For the past three years, Shikshantar has hosted a special gathering for Rakshabandhan.
This annual festival celebrates the reciprocal love, care-taking, affection and protection between brothers and sisters (as well as among other family members, animals, trees, and even inanimate objects, like bicycles and farming tools).
We explore with friends and citizens in Udaipur how these important values manifest (or not) in our relationships today, and why they are essential for facing the crises before us.
We also examine how Rakshabandhan has been taken over by market forces, where expensive rakhis (the amulet which sisters tie on brothers) and costly gifts take priority over meaningful relationships. Rakshabandhan has also been co-opted by the State, as the nation-building agenda has emphasized a patriarchal narrative of the festival.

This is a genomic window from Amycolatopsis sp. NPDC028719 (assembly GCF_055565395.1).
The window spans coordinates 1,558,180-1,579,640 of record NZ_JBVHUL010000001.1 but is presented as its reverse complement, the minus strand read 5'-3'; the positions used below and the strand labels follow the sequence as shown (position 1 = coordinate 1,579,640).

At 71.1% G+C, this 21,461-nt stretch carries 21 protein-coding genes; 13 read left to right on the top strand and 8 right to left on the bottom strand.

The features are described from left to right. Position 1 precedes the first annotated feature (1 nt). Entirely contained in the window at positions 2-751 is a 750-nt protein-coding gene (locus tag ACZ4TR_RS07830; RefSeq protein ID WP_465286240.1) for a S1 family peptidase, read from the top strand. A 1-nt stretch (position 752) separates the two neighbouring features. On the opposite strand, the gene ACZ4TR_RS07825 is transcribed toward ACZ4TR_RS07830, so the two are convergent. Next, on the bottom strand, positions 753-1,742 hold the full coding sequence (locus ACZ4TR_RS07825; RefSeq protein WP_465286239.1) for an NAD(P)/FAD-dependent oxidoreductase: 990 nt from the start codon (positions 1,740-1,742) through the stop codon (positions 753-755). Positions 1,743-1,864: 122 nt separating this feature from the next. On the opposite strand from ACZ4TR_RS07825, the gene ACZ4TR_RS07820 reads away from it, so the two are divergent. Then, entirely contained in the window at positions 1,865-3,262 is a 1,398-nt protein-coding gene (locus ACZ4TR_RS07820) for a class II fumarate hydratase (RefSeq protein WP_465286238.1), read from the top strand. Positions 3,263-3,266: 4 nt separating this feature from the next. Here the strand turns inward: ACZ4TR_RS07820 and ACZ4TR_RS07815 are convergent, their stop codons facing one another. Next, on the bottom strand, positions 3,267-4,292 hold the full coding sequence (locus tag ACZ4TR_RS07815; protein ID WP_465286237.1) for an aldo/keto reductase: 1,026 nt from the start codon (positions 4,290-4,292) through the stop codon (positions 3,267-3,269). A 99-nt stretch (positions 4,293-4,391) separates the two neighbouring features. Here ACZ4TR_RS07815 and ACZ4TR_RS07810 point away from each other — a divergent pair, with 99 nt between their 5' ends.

To restore the balance, we encourage people to make their own rakhis, cards and gifts (ideally, out of so-called 'waste' materials), and spend time together as siblings to strengthen their bonds and affection. We also expand the definition of Rakshabandhan to look at our other relationships, within our families, among our friends and neighbors, as well as with nature and the tools we use.
The following are images from this year's utsav (festival), "Pehlay Rakhi Banao, Fir Rakhi Manao" ("first make your rakhi, then celebrate rakshabandhan")